The [Monday] Papers
As I began reading Neil Steinberg's column today - it's my duty - I thought I might actually excerpt from it approvingly. His initial thoughts on the complexity of Columbus Day seemed to merit mention. And then he goes off the rails.
"And yet perhaps because I learned the 1970s history catechism, where national unity trumps the complaints of each individual group, I feel for the Italians, who just want to be part of the story and celebrate themselves without having to wipe the blood of the slaughtered off their hands every October."
Huh. I thought the notion of "national unity trumping the complaints of each individual group" was the history catechism of the 1980s, not the 70s. You know, the reaction of Reagan's America against the encroaching enlightenment of the previous two decades.
But that's the least of it.
"[T]here's a card widely posted on Facebook," Steinberg notes. "'Let's celebrate Columbus Day by walking into someone's house and telling them we live there now.' A fair synopsis of what happened, minus the genocide."
Steinberg does not like the card (which I, too, shared on Facebook).
"What bothers me most about the 'Let's celebrate . . . ' card is the casual declaration of free-floating guilt that we liberals seem to have mastered. What are you saying? You're sorry the nation was founded?"
First, I resist the notion that the sentiment expressed in the card is merely a liberal one - or that it is motivated by guilt.
More importantly, how hard is it to see that maybe we should all be sorry the nation was founded the way it was? Or that perhaps a better America could have been founded? Or that Native, um, Americans could have been left alone, or a more palatable cooperative agreement - minus the genocide - could have been arranged?
If America was indeed founded by brute force driven by hatred of supposed subhumans getting in the way of our ancestors' destiny, well, I don't see how that's a bad thing to rue.
"The Aztecs were the most violent state in recorded human history, so it isn't as if, had Columbus never arrived, the American Eden would remain to this day."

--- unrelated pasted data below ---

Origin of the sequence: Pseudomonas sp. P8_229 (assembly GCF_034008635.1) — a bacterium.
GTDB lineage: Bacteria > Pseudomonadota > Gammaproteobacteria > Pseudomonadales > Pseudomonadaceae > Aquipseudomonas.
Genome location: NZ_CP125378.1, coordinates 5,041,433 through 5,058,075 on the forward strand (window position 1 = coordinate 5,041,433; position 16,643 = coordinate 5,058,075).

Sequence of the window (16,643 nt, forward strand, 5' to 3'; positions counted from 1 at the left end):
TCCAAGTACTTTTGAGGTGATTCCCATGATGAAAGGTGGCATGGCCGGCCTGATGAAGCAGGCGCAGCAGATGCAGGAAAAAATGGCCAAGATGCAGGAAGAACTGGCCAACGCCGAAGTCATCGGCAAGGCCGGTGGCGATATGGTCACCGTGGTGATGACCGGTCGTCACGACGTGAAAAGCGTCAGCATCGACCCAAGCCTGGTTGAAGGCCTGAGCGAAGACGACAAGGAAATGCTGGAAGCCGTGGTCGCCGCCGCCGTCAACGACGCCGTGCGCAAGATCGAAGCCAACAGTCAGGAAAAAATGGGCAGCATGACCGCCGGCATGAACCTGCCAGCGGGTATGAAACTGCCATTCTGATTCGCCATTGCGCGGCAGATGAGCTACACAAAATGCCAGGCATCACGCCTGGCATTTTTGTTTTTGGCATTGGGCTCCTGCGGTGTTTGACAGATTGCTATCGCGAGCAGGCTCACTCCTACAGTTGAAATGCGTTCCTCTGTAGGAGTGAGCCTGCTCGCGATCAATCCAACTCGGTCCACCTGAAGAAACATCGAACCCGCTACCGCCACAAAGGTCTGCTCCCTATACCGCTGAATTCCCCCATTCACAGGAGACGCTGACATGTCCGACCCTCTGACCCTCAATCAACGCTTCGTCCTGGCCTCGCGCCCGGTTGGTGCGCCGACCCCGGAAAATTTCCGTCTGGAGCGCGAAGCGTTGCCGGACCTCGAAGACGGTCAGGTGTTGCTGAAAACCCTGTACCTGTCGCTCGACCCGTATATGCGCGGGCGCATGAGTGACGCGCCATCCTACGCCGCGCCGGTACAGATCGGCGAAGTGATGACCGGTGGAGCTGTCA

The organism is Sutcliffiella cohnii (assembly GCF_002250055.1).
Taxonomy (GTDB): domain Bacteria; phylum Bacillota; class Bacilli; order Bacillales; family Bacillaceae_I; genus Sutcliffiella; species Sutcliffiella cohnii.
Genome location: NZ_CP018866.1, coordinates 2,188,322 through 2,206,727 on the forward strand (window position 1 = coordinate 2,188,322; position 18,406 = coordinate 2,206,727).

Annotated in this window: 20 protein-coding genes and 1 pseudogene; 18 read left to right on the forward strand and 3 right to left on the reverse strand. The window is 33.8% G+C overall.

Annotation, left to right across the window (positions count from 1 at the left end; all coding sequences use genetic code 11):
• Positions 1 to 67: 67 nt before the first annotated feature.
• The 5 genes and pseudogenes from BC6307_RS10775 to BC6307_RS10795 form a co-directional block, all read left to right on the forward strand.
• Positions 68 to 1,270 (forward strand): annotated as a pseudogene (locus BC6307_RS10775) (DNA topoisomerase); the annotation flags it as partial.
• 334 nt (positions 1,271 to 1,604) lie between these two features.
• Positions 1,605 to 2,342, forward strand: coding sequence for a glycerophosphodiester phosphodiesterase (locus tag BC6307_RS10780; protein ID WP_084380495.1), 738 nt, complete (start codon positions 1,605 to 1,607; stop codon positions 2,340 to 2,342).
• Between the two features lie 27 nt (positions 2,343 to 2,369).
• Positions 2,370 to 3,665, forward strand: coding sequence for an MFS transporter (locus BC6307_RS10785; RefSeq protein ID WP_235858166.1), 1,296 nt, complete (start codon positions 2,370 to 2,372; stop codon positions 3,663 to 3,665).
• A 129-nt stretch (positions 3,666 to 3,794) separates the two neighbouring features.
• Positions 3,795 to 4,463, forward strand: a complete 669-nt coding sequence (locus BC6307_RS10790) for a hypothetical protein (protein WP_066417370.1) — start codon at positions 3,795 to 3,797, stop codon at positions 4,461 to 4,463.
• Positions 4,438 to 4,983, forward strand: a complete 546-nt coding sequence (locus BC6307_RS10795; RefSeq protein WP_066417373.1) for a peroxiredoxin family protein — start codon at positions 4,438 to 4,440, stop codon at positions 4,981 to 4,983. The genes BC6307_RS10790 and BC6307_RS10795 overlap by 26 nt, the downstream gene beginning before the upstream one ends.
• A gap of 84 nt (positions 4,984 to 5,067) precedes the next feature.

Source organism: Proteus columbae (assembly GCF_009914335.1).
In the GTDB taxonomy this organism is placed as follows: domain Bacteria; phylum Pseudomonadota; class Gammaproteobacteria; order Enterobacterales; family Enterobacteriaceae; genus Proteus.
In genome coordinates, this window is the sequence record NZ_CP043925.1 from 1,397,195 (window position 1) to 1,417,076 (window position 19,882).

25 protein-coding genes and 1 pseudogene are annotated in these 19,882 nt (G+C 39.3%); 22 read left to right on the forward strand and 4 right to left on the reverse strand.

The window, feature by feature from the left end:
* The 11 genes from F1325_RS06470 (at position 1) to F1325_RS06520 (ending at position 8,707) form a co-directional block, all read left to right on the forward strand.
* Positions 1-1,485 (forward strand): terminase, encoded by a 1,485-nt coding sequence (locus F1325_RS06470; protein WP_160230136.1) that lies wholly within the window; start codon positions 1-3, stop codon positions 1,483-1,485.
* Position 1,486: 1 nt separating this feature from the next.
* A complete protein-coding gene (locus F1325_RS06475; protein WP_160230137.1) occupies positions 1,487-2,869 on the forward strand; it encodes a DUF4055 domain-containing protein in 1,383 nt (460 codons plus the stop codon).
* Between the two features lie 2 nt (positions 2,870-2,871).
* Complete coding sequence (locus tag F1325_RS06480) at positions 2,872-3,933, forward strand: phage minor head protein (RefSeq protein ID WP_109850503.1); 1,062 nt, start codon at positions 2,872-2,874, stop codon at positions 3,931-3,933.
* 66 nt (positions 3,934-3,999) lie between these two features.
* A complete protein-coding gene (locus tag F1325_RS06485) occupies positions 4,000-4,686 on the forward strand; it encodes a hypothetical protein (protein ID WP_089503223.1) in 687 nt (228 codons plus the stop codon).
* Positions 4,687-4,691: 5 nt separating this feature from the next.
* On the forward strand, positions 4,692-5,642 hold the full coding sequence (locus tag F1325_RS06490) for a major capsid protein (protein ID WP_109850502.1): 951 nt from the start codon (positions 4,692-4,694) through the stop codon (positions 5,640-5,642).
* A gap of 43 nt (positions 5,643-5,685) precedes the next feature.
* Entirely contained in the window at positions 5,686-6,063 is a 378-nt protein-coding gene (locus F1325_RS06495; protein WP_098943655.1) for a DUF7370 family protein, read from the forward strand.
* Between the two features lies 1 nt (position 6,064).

I didn't know Aztecs were in America or that Eden existed when America was Indians-only. No one is saying any such thing.
"To post that card is hypocrisy. Europe's still there. Go back if you feel so guilty about living here. I sure don't."
I don't see the hypocrisy. America, love it or leave it?
The card simply asks just what it is we are celebrating when we celebrate Columbus Day. Apparently such an inquiry is off-limits.
"My ancestors never killed an Indian or owned a slave. They were selling rags in Poland when all this was going on, and America was the golden door a handful fled through before the most cultured and sophisticated society in Europe put the rest in ovens. That still doesn't prompt me to show up at German Unity Day and wave pictures of Auschwitz. The past is a lousy place to live."
Um . . . what? I don't even know how to parse this incomprehensible passage, but I'll try:
So you should only feel guilty about Columbus Day if one of your ancestors killed an Indian? Wouldn't that make it wrong to celebrate the white settlers and those who followed and, um, built a golden door for people like the Steinbergs?
And isn't the genocidal slaughter of American Indians similar in some way to the ovens of Auschwitz?
And if you won't wave flags on German Unity Day, why would you on Columbus Day?
Perhaps somebody wrote the middle of Steinberg's column while he was in the bathroom because then he writes:
"We live in a time when heroes are ritualistically tarnished and, frankly, everybody is better off with the more accurate, though less flattering, narrative than with the pretty story. It's easier for me to grasp the current inability of the government to confront our problems when I consider that it was formed on a lie - 'All men are created equal' - that skirted the issue of slavery, kicking it down the pike to explode 75 years later. Ignoring our biggest problems is an American tradition since 1776."